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Inflammation of the Prostate Gland

more about Inflammation of the Prostate Gland


Prostatitis, prostrate infection, or Painful Prostate

  • The prostate gland in men, located between the rectum and the bladder (where urine is stored), may become inflamed (swelling, irritation, and pain).
  • This gland surrounds the neck of the bladder and the urethra (a tube that voids urine from the bladder via penis). Inflammation or Prostatitis tends to choke the urethra and obstruct the flow of semen and urine. Prostatitis can be acute (sudden) or chronic (over time).

  • Acute:
    1. Frequent urination
    2. A feeling of having to push the urine out
    3. Decreased urinary stream (amount of urine)
    4. Inability to completely empty the bladder
    5. Fever
    6. Chills
    7. Pain or burning during urination (dysuria)
    8. Frequent urination at night (nocturia)
    9. Painful ejaculation
    10. Lower back pain
    11. Pain in the lower abdomen
    12. Pain with bowel movement
    13. Blood in the Urine or semen
    14. Pain in the testicles
  • Chronic:
    1. Symptoms may be mild or absent.
    2. Symptoms similar to acute form.
    3. In non-bacterial form, fever and chills may be absent.

  • Infection:
    1. Bacteria such as Escherichia coli, Pseudomonas, Proteus, Chlamydia, Gonorrhea, and many others can cause inflammation of the prostate.
    2. Bacteria may cause both acute and the chronic forms.
  • Nonbacterial cause:
    1. A narrowing or stricture of the urethra can cause the urine to back up (reflux) and cause Prostatitis.
    2. Prostate Cancer or enlargement can block the neck of the bladder, causing urine to leak around and result in Prostatitis.
    3. Damage to the nerves that supply the prostate (i.e., Herniated Disk) and tension in muscles around the prostate can cause Prostatitis.
    4. Immune system -- body's natural defense system may play role in the inflammation of prostate.

  • History:
    1. Symptoms -- how long, how severe.
    2. Illnesses -- injuries, etc.
    3. Surgeries -- recent Cystoscopy
    4. Habits -- sexual habits
    5. Family
    6. Medications
    7. Allergies
  • Medical exam:
    1. May or may not have fever
    2. May reveal a warm, swollen, tender mass when the doctor inserts his gloved index finger into the rectum in order to reach and examine the prostrate (rectal exam).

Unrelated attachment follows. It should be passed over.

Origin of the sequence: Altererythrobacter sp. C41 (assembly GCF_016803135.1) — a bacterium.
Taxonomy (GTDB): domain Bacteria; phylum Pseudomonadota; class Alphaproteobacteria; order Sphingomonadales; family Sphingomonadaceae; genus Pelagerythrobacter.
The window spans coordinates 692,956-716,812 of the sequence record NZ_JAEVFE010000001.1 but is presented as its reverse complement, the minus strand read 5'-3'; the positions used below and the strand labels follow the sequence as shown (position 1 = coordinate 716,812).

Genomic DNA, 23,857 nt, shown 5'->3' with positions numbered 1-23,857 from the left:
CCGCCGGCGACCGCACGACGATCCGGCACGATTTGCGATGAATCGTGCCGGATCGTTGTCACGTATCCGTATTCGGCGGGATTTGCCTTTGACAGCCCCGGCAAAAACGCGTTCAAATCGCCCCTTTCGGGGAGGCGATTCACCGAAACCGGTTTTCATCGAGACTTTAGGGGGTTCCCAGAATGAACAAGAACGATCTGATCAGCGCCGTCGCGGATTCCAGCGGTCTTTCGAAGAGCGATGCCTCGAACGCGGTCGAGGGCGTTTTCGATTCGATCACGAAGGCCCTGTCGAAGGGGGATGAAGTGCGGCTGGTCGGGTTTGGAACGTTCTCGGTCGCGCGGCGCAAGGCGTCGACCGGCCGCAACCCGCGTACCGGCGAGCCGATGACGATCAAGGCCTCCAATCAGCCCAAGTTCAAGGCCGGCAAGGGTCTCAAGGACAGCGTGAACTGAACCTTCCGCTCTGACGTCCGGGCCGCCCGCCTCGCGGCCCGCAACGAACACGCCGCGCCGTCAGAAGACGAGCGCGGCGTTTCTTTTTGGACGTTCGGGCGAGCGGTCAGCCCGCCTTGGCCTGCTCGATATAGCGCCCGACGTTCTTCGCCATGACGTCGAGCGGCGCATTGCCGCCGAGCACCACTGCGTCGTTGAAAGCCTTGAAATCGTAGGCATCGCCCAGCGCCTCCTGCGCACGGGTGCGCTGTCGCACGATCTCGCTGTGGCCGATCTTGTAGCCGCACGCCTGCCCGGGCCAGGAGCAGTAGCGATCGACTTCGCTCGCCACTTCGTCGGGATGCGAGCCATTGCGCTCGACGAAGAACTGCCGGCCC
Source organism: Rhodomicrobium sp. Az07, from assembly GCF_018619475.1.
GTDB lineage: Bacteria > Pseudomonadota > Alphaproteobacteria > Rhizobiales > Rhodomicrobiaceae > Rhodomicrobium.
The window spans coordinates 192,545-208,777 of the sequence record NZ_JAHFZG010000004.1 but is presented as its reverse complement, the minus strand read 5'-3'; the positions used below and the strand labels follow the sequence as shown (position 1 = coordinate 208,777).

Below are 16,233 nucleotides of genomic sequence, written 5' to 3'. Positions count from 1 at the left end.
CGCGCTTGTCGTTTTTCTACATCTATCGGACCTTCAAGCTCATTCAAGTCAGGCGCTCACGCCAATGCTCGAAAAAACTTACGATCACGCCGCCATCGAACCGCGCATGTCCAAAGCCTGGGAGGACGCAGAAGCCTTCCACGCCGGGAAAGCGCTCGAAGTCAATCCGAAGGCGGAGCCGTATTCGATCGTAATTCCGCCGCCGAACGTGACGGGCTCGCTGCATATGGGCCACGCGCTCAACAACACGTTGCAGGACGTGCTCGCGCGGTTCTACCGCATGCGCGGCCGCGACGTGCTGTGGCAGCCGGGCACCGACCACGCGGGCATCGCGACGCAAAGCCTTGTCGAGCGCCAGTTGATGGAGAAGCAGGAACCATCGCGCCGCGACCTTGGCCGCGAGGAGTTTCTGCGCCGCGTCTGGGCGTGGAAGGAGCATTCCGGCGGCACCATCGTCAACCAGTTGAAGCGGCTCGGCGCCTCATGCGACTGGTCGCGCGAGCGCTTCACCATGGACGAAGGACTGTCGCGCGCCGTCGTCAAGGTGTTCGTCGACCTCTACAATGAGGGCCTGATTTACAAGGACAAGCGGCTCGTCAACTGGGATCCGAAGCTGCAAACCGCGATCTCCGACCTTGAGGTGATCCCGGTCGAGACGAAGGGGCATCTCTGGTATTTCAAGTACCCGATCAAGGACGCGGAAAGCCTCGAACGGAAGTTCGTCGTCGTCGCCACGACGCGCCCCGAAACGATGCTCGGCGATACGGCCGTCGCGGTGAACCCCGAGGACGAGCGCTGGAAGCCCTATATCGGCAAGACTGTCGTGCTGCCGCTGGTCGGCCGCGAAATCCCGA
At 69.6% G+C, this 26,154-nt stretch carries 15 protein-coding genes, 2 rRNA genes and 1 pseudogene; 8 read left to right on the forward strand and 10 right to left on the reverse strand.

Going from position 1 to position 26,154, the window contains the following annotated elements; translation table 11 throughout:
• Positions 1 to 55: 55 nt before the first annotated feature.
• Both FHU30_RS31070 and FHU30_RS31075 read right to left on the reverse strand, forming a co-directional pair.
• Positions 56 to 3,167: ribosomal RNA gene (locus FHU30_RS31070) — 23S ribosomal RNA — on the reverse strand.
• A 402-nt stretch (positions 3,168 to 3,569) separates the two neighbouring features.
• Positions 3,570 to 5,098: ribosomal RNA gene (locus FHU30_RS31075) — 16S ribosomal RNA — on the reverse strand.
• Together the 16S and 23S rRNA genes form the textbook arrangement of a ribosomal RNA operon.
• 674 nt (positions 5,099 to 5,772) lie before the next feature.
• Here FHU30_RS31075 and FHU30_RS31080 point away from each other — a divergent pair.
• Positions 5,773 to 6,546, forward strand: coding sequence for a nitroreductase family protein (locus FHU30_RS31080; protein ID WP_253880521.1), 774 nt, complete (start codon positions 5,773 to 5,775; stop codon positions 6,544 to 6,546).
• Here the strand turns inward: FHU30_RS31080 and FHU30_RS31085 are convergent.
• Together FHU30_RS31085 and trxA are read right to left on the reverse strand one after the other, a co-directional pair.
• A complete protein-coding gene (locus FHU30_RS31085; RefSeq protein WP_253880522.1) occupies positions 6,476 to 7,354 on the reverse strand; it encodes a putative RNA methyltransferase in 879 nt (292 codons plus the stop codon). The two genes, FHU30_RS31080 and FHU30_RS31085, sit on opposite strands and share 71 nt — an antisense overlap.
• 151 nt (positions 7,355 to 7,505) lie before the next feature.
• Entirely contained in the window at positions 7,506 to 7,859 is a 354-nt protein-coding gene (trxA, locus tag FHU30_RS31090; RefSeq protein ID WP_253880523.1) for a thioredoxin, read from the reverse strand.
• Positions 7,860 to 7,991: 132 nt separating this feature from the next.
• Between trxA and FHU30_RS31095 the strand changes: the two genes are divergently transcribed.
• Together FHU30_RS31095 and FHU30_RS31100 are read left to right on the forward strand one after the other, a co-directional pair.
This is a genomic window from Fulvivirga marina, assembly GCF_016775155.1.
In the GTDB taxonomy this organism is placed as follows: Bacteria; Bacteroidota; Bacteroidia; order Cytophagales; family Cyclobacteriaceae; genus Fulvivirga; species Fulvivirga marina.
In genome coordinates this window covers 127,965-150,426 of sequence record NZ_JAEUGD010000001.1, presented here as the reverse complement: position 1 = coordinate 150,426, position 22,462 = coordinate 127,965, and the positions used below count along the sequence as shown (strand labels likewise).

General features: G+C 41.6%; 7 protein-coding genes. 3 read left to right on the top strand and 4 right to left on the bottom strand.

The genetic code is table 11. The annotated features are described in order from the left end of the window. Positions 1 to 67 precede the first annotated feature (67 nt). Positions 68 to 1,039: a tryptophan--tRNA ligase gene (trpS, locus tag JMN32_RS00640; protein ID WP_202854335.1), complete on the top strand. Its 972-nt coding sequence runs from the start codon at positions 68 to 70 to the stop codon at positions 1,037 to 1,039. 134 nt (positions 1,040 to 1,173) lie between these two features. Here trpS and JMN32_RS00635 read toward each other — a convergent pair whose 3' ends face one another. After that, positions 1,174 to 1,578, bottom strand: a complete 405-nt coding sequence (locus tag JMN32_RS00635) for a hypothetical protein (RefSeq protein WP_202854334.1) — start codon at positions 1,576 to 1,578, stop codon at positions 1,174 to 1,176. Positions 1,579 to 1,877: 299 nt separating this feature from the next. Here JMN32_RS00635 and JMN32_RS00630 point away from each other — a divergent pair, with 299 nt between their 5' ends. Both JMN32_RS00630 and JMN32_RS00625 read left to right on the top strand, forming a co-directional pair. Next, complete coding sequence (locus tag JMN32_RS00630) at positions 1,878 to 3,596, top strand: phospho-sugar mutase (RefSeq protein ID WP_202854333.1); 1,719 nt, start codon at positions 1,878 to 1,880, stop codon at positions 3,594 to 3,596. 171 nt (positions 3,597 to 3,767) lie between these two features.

3. The groin area may have tender lumps known as inguinal lymph nodes.
  • Urine samples are collected (urine analysis -- U/A) and may show pus, white blood cells, and red blood cells.
  • Urine culture (clean catch sample) is collected and sent to the laboratory where in 24-48 hours the offending bacterium (and its sensitivity to antibiotic agents) is identified.
  • Blood samples may also be done for cultures.
  • Prostate massage is helpful in bringing out the discharge containing the bacteria (this is not done until antibiotics have been started).
  • In chronic bacterial and non-bacterial causes, the U/A may show white blood cells and cells containing fatty droplets (oval fat bodies), but bacteria may be absent. In both conditions, urine, urine in the bladder, and prostate secretions must be sent for bacterial cultures.
  • In non-bacterial form, the cultures are negative and no bacteria found.

  • Male sex
  • Sexually active
  • Age -- over 50 (for chronic form)
  • Urinary Tract Infections
  • Acute Prostatitis is a risk factor for chronic form.
  • Prostate stones
  • Epididymitis -- inflammation of the ducts that drain the testicles.
  • Urethritis -- inflammation of urethra
  • Manipulation or inserting devices in the urethra (Cystoscopy and catheter)
  • Infections in other body parts (e.g., rectum)
  • High Uric acid levels

  • Bed rest
  • Fluids
  • Cranberry juice may help
  • Painkillers --Tylenol or Advil
  • Stool softeners
  • Sitz baths will help with pain and spasms.
  • Antibiotics such as Septra help with acute form.
  • Ciprofloxacin daily for periods (over 3 months) are often given for the chronic form.
  • In Non-bacterial forms -- antibiotics are also tried
  • If antibiotics do not heal, surgical resection of the prostate or thermotherapy (heat) using microwaves may be an option for non-acute forms of Prostatitis.
  • Avoid spicy foods, alcohol, and caffeine.

  • Contact your physician, especially if there is pain, fever, chills, or bleeding.

  • Inflammation of seminal vesicles -- painful ejaculation
  • Cystitis -- bladder inflammation
  • Prostatodynia -- in young men, produces symptoms similar to Prostatitis
  • Urethritis




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